Khedrup Gyatso (1 November 1838 – 31 January 1856) was the 11th Dalai Lama of Tibet.
He was recognised as the Eleventh Dalai Lama in 1840, having come from the same village as Kelzang Gyatso, the seventh Dalai Lama, had in 1708.
In 1841, Palden Tenpai Nyima, 7th Panchen Lama, gave him the pre-novice ordination, cut his hair and gave him the name Khedrup Gyatso.
In 1842, he was enthroned in the Potala Palace and, in 1849, at the age of eleven, he took the novice vows of monkhood from Palden Tenpai Nyima, 7th Panchen Lama.
He wrote a book of stanzas, Story of the Monkeys and Birds. It is an allegory of the war at the end of the 18th century between the Tibetans and the Gurkhas ('birds' and 'monkeys' respectively).
During the life of Khedrup Gyatso, wars over Ladakh weakened the lamas' power over the Tibetan Plateau and the First and Second Opium Wars as well as the Taiping Rebellion simultaneously weakened Qing Empire's influence on Tibet.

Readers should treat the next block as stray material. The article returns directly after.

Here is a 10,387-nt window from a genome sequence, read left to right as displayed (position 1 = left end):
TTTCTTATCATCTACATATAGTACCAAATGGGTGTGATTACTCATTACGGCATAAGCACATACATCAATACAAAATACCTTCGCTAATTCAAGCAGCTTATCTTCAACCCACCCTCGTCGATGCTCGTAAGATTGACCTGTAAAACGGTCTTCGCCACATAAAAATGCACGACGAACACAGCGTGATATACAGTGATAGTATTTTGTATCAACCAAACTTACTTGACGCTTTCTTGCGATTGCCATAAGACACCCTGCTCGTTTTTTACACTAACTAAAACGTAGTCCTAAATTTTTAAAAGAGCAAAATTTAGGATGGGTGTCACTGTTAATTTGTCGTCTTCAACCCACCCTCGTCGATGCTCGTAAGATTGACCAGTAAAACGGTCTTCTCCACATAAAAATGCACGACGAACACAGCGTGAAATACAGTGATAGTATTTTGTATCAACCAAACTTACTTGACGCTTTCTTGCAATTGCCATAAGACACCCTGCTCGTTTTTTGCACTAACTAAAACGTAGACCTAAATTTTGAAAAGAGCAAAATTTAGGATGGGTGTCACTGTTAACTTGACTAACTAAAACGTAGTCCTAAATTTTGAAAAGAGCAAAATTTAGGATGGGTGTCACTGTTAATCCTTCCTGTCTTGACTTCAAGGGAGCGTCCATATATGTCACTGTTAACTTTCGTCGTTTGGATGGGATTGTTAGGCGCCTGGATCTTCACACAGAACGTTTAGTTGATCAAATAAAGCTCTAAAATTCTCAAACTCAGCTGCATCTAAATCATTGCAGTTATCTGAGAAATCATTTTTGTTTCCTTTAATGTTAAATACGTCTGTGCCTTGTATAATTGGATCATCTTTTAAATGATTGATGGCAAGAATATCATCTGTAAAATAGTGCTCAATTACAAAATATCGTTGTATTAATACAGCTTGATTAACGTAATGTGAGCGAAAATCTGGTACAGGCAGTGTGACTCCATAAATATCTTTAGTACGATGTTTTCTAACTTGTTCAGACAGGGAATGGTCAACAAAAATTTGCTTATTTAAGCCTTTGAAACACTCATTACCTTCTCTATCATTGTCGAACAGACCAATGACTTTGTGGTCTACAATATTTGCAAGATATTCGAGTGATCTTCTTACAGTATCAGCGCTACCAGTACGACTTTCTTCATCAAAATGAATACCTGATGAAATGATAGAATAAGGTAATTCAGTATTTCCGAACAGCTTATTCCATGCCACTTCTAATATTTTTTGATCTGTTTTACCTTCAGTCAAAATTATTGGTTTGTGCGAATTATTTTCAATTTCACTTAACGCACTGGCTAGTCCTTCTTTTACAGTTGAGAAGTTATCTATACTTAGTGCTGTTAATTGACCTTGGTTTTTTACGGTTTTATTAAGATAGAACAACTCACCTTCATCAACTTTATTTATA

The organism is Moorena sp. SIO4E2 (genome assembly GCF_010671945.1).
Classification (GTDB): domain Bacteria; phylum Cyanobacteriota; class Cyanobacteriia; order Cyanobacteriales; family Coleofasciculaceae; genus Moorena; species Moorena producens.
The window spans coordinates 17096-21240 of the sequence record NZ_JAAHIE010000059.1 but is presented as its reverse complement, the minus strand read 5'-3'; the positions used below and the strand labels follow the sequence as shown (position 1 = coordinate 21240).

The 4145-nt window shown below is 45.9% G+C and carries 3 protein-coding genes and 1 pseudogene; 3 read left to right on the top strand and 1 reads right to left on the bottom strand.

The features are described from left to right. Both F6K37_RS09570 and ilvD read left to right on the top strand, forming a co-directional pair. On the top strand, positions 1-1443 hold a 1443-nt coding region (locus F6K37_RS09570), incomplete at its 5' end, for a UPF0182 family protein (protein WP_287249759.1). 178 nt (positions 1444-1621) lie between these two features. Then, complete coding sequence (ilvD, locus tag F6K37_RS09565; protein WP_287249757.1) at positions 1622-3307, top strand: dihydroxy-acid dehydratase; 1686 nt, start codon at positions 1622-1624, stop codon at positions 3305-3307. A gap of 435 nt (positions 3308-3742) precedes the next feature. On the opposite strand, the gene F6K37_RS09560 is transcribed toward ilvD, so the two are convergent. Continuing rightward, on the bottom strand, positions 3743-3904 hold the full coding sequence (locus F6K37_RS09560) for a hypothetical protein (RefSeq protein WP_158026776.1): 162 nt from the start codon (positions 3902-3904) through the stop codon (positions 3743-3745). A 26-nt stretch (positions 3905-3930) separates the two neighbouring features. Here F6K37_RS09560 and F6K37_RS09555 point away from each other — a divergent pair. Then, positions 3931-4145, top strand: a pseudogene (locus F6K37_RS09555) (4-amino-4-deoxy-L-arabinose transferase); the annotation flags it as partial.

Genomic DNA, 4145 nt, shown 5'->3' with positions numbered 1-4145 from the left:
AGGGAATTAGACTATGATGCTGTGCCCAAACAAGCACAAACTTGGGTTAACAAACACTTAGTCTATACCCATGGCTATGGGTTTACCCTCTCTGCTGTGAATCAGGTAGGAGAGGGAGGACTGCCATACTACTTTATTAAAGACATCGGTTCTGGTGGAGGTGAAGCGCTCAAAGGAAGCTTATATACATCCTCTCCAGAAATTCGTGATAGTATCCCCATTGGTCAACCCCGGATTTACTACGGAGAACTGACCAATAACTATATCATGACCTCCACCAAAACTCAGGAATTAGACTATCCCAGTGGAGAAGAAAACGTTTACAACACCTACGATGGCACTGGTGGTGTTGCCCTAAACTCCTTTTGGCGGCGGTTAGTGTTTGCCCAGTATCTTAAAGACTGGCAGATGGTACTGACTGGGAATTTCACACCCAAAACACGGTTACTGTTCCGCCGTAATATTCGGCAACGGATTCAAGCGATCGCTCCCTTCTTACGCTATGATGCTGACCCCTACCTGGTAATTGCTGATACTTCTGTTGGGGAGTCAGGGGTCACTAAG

In the last years of his reign the Nepalese invaded Tibet, but were defeated in the Nepalese-Tibetan War (1855–1856).
He died suddenly in the Potala Palace, Lhasa, Tibet, on 31 January 1856.
Dalai Lama is a title given by the Tibetan people to the foremost spiritual leader of the Gelug or "Yellow Hat" school of Tibetan Buddhism, the newest and most dominant of the four major schools of Tibetan Buddhism.
The 14th and current Dalai Lama is Tenzin Gyatso, who lives as a refugee in India. The Dalai Lama is also considered to be the successor in a line of tulkus who are believed to be incarnations .